Local race became an institution

PUBLISHED : Sunday, 18 September, 2011, 12:00am
UPDATED : Sunday, 18 September, 2011, 12:00am
 

The Macau Grand Prix began as a 15-car race for local revheads in 1954. The back end of the inaugural circuit was in parts no more than a dirt track, but Eddie Carvalho showed true grit to win in a Triumph TR, and the then-sleepy Portuguese enclave's car lovers vowed to turn their meeting into an annual event.

By the following summer, the cobblestones and sand on the Guia Circuit were covered in asphalt and in 1956 there was a spectator stand and 10 pits. Hong Kong and overseas drivers joined in and by 1963, Arsenio Laurel, the son of a Philippine president, had won twice in his Lotus 22-Ford. The joy turned to tragedy when Laurel became the Grand Prix's first fatality four years later, at the weekend of the inaugural 30-lap Macau Motorcycle Grand Prix. The Guia Circuit proved so good for bikes that the world's best road racers wheelied in, from greats such as Ron Haslam and Sadeo Asami, to Carl Fogarty, Kevin Schwantz and Michael Rutter.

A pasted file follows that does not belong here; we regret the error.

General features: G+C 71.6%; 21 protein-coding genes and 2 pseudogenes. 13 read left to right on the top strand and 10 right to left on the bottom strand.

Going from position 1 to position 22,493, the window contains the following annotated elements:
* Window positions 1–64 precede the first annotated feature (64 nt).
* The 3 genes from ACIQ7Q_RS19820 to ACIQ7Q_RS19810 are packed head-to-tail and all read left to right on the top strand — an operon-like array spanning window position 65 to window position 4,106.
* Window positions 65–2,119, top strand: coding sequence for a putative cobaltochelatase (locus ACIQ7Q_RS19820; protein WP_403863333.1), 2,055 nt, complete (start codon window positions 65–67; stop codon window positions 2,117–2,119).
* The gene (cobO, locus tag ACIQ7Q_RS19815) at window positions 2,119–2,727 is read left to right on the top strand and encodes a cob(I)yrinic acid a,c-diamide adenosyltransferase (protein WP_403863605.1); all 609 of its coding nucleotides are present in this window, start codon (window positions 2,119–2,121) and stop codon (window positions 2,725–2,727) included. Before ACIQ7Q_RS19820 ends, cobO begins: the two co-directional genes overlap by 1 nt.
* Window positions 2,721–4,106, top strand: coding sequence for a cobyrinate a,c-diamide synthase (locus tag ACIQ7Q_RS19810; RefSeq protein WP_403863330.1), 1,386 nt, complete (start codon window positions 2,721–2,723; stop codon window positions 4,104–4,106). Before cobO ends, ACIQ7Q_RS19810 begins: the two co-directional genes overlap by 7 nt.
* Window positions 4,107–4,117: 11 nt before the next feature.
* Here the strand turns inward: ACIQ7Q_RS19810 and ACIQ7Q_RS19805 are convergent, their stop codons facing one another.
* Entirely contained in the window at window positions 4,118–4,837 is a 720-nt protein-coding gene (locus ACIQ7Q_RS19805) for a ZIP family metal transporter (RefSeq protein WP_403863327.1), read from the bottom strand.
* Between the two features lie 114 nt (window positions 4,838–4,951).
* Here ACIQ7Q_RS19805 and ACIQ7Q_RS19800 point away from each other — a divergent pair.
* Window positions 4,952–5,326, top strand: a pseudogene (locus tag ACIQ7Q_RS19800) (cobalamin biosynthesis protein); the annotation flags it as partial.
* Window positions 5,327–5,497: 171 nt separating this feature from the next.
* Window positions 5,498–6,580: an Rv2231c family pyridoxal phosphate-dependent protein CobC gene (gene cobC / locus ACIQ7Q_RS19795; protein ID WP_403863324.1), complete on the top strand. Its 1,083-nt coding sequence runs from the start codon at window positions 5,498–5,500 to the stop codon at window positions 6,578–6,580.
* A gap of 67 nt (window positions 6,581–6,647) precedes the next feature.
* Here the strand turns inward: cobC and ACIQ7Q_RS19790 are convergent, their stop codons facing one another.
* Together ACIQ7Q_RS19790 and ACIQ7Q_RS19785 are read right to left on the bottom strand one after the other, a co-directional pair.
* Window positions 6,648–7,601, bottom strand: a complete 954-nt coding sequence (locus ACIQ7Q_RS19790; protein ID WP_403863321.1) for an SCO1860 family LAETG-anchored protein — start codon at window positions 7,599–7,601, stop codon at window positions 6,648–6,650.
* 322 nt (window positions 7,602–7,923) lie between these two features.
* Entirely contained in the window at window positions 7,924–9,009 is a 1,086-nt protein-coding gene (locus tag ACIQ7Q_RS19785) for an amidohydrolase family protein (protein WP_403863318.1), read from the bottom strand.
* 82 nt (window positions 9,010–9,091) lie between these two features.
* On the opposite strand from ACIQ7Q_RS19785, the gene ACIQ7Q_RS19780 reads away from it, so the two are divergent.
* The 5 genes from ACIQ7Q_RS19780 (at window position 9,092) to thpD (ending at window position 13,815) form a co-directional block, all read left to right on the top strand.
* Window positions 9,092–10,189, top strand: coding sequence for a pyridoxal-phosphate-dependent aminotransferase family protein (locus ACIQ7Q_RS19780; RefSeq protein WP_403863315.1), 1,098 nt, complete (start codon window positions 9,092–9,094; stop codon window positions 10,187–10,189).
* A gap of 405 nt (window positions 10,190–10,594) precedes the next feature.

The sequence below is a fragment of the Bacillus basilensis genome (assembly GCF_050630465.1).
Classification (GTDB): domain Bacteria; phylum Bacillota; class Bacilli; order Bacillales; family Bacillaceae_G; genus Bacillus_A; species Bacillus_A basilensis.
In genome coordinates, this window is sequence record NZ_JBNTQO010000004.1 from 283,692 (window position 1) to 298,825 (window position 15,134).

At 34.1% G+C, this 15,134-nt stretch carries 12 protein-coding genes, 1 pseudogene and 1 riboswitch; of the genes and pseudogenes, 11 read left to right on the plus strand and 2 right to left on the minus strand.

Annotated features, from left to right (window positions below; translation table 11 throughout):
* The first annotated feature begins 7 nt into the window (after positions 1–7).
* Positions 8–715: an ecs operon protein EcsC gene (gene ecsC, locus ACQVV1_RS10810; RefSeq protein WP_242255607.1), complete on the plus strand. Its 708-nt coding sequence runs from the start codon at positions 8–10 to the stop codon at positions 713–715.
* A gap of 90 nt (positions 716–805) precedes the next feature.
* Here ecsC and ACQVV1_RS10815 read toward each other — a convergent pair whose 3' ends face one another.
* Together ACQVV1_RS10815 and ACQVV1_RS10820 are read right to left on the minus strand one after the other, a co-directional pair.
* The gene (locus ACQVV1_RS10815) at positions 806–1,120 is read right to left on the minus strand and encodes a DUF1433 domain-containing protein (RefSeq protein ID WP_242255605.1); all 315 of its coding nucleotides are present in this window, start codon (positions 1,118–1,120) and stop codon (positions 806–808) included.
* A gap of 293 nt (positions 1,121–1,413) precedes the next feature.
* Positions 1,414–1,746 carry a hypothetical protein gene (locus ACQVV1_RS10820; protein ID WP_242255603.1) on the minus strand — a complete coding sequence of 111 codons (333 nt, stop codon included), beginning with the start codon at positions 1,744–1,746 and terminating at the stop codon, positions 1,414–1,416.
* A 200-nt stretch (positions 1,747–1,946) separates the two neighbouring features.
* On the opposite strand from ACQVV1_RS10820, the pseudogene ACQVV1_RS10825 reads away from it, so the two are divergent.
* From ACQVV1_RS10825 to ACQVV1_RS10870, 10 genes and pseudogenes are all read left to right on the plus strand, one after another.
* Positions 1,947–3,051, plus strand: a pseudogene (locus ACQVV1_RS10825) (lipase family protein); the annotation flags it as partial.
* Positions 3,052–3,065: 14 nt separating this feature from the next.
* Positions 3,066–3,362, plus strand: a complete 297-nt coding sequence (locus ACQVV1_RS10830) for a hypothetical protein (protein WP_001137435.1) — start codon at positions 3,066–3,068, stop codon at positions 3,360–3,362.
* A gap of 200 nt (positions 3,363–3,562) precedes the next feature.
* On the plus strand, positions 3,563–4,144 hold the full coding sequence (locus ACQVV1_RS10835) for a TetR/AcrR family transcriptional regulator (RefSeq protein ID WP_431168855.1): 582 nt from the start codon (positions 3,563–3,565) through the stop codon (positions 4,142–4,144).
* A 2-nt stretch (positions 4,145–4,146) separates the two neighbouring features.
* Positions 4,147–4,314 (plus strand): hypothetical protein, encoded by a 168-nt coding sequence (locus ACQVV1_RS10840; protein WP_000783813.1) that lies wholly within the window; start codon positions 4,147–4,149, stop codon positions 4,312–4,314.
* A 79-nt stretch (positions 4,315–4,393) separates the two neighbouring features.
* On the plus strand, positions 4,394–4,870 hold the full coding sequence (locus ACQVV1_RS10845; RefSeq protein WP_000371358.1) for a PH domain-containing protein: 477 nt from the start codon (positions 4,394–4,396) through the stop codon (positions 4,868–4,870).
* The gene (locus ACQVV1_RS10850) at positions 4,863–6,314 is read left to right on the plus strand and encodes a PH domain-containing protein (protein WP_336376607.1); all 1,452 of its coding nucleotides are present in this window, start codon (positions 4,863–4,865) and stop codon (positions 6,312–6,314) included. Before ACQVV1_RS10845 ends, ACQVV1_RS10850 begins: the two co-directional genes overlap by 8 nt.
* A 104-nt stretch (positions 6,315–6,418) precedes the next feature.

In 1983, a young Brazilian driver, Ayrton Senna da Silva, won in the first Formula 3 Grand Prix and the event has been a proving ground for future Formula 1 stars ever since.

In 2003, the event was held over two weekends for the city's biggest celebration yet, the Macau Grand Prix Golden Jubilee Carnival, and two years later, Macau first hosted the final round of the newly-created FIA World Touring Car Championship.

The Macau Grand Prix Museum is worth a visit at 431 Rua Luis Gonzaga Gomes. It houses memorabilia and more than 20 historic racing cars, and bikes from the event, and two simulator machines can take you on virtual laps of the Guia track.

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Local race became an institution

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